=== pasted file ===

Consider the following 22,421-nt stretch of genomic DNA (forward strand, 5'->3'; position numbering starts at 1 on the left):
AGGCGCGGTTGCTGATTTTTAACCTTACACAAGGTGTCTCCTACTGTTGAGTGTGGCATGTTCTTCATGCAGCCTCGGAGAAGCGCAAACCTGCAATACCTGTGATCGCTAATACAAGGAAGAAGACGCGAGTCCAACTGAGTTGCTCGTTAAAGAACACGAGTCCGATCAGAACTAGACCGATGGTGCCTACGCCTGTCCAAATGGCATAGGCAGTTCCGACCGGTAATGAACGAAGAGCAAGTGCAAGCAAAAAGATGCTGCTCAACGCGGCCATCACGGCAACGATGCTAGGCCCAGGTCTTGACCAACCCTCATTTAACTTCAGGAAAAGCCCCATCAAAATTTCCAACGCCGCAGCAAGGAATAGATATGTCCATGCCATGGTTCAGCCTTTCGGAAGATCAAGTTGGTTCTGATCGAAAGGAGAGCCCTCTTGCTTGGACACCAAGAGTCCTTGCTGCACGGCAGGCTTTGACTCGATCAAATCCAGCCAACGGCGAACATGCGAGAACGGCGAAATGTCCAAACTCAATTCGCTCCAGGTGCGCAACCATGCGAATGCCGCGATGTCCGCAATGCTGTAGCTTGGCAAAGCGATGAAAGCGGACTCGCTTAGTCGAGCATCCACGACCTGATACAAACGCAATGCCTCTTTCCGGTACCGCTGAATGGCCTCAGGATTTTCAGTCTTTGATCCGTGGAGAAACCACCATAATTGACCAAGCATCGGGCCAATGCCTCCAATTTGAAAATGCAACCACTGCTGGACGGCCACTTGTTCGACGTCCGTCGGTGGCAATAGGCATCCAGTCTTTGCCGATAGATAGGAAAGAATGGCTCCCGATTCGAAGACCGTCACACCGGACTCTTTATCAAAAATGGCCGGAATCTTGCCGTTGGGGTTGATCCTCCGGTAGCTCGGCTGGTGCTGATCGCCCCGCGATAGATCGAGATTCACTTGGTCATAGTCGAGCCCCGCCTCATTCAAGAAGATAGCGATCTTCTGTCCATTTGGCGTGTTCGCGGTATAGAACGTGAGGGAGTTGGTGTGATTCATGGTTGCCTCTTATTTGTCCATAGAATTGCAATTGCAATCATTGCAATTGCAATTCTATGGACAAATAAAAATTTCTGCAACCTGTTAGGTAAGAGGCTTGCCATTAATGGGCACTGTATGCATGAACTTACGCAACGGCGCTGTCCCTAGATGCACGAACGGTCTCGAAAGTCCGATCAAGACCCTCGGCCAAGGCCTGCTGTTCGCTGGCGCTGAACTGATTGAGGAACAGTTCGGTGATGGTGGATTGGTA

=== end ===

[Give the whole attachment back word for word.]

Consider the following 22,421-nt stretch of genomic DNA (forward strand, 5'->3'; position numbering starts at 1 on the left):
AGGCGCGGTTGCTGATTTTTAACCTTACACAAGGTGTCTCCTACTGTTGAGTGTGGCATGTTCTTCATGCAGCCTCGGAGAAGCGCAAACCTGCAATACCTGTGATCGCTAATACAAGGAAGAAGACGCGAGTCCAACTGAGTTGCTCGTTAAAGAACACGAGTCCGATCAGAACTAGACCGATGGTGCCTACGCCTGTCCAAATGGCATAGGCAGTTCCGACCGGTAATGAACGAAGAGCAAGTGCAAGCAAAAAGATGCTGCTCAACGCGGCCATCACGGCAACGATGCTAGGCCCAGGTCTTGACCAACCCTCATTTAACTTCAGGAAAAGCCCCATCAAAATTTCCAACGCCGCAGCAAGGAATAGATATGTCCATGCCATGGTTCAGCCTTTCGGAAGATCAAGTTGGTTCTGATCGAAAGGAGAGCCCTCTTGCTTGGACACCAAGAGTCCTTGCTGCACGGCAGGCTTTGACTCGATCAAATCCAGCCAACGGCGAACATGCGAGAACGGCGAAATGTCCAAACTCAATTCGCTCCAGGTGCGCAACCATGCGAATGCCGCGATGTCCGCAATGCTGTAGCTTGGCAAAGCGATGAAAGCGGACTCGCTTAGTCGAGCATCCACGACCTGATACAAACGCAATGCCTCTTTCCGGTACCGCTGAATGGCCTCAGGATTTTCAGTCTTTGATCCGTGGAGAAACCACCATAATTGACCAAGCATCGGGCCAATGCCTCCAATTTGAAAATGCAACCACTGCTGGACGGCCACTTGTTCGACGTCCGTCGGTGGCAATAGGCATCCAGTCTTTGCCGATAGATAGGAAAGAATGGCTCCCGATTCGAAGACCGTCACACCGGACTCTTTATCAAAAATGGCCGGAATCTTGCCGTTGGGGTTGATCCTCCGGTAGCTCGGCTGGTGCTGATCGCCCCGCGATAGATCGAGATTCACTTGGTCATAGTCGAGCCCCGCCTCATTCAAGAAGATAGCGATCTTCTGTCCATTTGGCGTGTTCGCGGTATAGAACGTGAGGGAGTTGGTGTGATTCATGGTTGCCTCTTATTTGTCCATAGAATTGCAATTGCAATCATTGCAATTGCAATTCTATGGACAAATAAAAATTTCTGCAACCTGTTAGGTAAGAGGCTTGCCATTAATGGGCACTGTATGCATGAACTTACGCAACGGCGCTGTCCCTAGATGCACGAACGGTCTCGAAAGTCCGATCAAGACCCTCGGCCAAGGCCTGCTGTTCGCTGGCGCTGAACTGATTGAGGAACAGTTCGGTGATGGTGGATTGGTA